Lexapro tremors (A rare side effect)

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Page last updated: 19/09/2022

Lexapro tremors (A rare side effect)

In this blog post, we are going to talk about lexapro induced tremors. Lexapro is one of the most commonly prescribed antidepressants to treat mild to severe episodes of depression and generalised anxiety disorder. 

It is associated with many side effects, one of which include tremors. This blog will help us understand how lexapro can cause tremors and what could be done to help get rid of them

Does Lexapro cause tremors? 

Lexapro is associated with tremors, mostly of the upper extremities. This side effect is rare and is reported in only 1-2% of the population taking lexapro and sometimes, it could cause discontinuation of the treatment. 

One case study represented a 29-year old male who started showing symptoms of Parkinson’s disease, including tremors, inability to walk properly, inability to speak, abnormal limb movement and disturbed gait. These side effects were reported just after using Lexapro for two weeks. 

Now, this indicates that lexapro is capable of causing tremors and other similar side effects, but the incidence is rare as every human body reacts differently when it is exposed to medications.

Pre-existing health conditions also play an important role concerning the type of side effects a person goes through.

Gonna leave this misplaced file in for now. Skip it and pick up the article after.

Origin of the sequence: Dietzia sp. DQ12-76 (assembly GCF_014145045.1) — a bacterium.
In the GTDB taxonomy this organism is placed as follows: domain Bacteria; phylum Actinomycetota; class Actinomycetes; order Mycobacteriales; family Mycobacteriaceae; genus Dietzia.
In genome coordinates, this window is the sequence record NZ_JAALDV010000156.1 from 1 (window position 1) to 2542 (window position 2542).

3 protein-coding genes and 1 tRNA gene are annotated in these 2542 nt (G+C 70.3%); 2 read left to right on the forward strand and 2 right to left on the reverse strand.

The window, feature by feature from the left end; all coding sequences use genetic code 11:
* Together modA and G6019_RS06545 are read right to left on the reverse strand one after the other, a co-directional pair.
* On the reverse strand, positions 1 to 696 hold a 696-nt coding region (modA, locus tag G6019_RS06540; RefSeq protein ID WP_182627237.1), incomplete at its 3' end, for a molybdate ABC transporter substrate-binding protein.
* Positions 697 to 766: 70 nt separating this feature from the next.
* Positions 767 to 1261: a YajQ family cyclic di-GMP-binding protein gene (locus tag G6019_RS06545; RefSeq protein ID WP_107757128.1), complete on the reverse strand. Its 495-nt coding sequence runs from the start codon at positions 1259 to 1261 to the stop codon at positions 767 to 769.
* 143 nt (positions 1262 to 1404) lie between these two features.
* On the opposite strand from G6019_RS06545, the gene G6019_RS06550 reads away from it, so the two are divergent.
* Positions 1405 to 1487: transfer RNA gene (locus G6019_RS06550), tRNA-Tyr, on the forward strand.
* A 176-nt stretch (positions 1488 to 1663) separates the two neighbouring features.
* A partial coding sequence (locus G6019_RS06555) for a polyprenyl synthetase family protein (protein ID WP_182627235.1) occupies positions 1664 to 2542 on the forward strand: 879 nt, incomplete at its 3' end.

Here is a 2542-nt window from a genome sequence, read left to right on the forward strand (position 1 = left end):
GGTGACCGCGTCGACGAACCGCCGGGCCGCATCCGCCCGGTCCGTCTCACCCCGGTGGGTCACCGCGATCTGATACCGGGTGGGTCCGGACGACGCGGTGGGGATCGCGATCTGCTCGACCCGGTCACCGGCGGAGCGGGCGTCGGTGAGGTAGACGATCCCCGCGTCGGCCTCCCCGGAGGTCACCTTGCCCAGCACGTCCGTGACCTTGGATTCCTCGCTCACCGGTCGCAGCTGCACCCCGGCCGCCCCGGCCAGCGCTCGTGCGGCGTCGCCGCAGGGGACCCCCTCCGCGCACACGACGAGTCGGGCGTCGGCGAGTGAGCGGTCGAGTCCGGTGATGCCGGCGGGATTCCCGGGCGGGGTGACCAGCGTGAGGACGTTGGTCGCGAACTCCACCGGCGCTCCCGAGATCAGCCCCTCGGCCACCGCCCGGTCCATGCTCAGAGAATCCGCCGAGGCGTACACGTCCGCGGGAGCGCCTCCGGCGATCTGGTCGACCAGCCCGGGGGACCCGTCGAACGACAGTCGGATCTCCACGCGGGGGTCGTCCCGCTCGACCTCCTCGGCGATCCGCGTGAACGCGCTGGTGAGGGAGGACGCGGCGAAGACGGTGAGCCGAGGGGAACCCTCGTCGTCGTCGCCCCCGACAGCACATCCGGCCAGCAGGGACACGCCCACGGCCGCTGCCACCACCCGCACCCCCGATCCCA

How does lexapro cause tremors? 

Lexapro, brand name for escitalopram, is a selective serotonin reuptake inhibitor (SSRI). It works by inhibiting the reuptake of leftover serotonin from the synaptic cleft by blocking serotonin transporters (SERT). 

This results in increased serotonergic activity, which sometimes can cause nerve receptor stimulation. This excessive receptor activity can make a person go through involuntary muscular movements or tremors. 

How do these tremors affect you? 

During an episode of tremor, you are subjected to uncontrollable bouts of movement where your voice gets shaky and head starts to nod, without your will. 

Tremors may occur when you are at rest. Some tremors occur when you’re in motion or in the middle of a specific kind of movement, which might trigger an episode of tremor. Tremors are not life threatening but are pretty disabling.